May announces inquiry into the contaminated blood scandal at centre of Ham&High campaign
PUBLISHED: 22:16 11 July 2017 | UPDATED: 12:34 12 July 2017
An inquiry into the contaminated blood scandal which has left 2,400 people dead is to be launched, the Government announced on Tuesday.
Prime Minister Theresa May told the cabinet a probe was needed into how thousands of people were given contaminated blood products by the NHS in a scandal which has killed at least 2,000 people and left many more suffering serious health conditions, such as hepatitis C or HIV.
In what has been described as one of the NHS’ worst scandals, blood products made from high-risk donors such as drug addicts, prisoners and prostitutes were given to patients around the world.
The inquiry comes after a Ham&High campaign calling for justice for victims of the scandal brought their plight back onto the political agenda.
Up until now, the Government has resisted calls for an inquiry.
In the UK the scandal mainly affected patients with haemophilia who were given a contaminated blood product called Factor VIII by the NHS in the 70’s and 80’s.
Some 315 patients at the Royal Free Hospital, in Hampstead, were infected with HIV and hepatitis C through treatment with blood products from 1979 to 1985.
Among Victims treated at the Royal Free was Highgate musician and father Nick Hirsch, who died in 2012 from hepatitis C (hep C) contracted from infected blood. He was aged 36 and had a 10-month-old daughter.
He was one of thousands of haemophiliacs infected by the contaminated blood.
His mother Della Hirsch had told the Ham&High of the stonewall she faced as she tried to alert doctors to her fears that life-saving blood treatments carried the potentially deadly viruses.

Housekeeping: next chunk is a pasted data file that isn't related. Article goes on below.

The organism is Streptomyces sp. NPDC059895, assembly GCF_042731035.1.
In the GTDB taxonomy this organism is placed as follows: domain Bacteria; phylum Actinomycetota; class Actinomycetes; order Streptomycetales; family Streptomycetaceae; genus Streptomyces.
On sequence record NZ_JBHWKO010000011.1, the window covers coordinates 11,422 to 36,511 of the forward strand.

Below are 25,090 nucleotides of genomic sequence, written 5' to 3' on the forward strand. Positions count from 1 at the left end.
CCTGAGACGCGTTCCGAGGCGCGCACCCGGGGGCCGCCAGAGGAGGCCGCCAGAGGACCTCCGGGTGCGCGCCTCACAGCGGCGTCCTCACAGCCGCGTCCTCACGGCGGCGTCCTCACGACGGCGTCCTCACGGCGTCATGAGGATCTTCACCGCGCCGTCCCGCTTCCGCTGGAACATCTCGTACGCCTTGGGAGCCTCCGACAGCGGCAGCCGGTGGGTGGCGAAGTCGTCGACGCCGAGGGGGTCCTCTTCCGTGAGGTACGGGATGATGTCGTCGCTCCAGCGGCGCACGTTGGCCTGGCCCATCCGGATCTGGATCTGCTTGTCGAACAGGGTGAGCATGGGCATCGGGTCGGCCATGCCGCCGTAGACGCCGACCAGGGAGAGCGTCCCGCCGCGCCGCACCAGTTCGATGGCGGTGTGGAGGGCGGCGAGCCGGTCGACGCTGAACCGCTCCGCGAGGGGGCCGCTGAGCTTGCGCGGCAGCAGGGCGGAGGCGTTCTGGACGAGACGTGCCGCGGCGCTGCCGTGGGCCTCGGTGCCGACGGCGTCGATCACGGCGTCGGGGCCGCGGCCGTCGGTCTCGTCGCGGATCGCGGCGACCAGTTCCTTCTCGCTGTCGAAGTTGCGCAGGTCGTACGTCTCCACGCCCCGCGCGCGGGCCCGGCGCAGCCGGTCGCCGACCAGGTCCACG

“I had over a period of two years tried to tell the haemophilia department at Great Ormond Street that there was a problem with blood used for treatment,” said Della, who lives in Highgate and is the sister of former Hornsey and Wood Green MP Lynne Featherstone.
Former British Airways employee Mark Ward, 46, was given imported Factor VIII as a child to treat his haemophilia, against his parents wishes, at The Royal Free.
Aged 14, he was told he had HIV and he later learned he had also been infected with hep C and exposed to CJD. Despite this Mark had a successful career in the airline industry before ill health forced him to stop work.
May’s announcement came on Tuesday, just hours before MPs held an emergency debate on the contaminated blood scandal.
Commons Speaker John Bercow granted the debate after a request from Labour’s Diana Johnson, who said ministers had failed to consider evidence of criminal activity.
Former minister Ms Johnson called the contaminated blood scandal “the worst treatment disaster in the history of the NHS”.
Details of the UK-wide investigation have yet to be finalised, and consultations will take place with those people affected as to how best to proceed.
The Prime Minister’s spokesman told a Westminster briefing: “Jeremy Hunt said that 2,400 people had died and it was necessary to establish the causes of this appalling injustice.”
The announcement follows a joint call by six opposition political party leaders for a Hillsborough-style inquiry into what happened.
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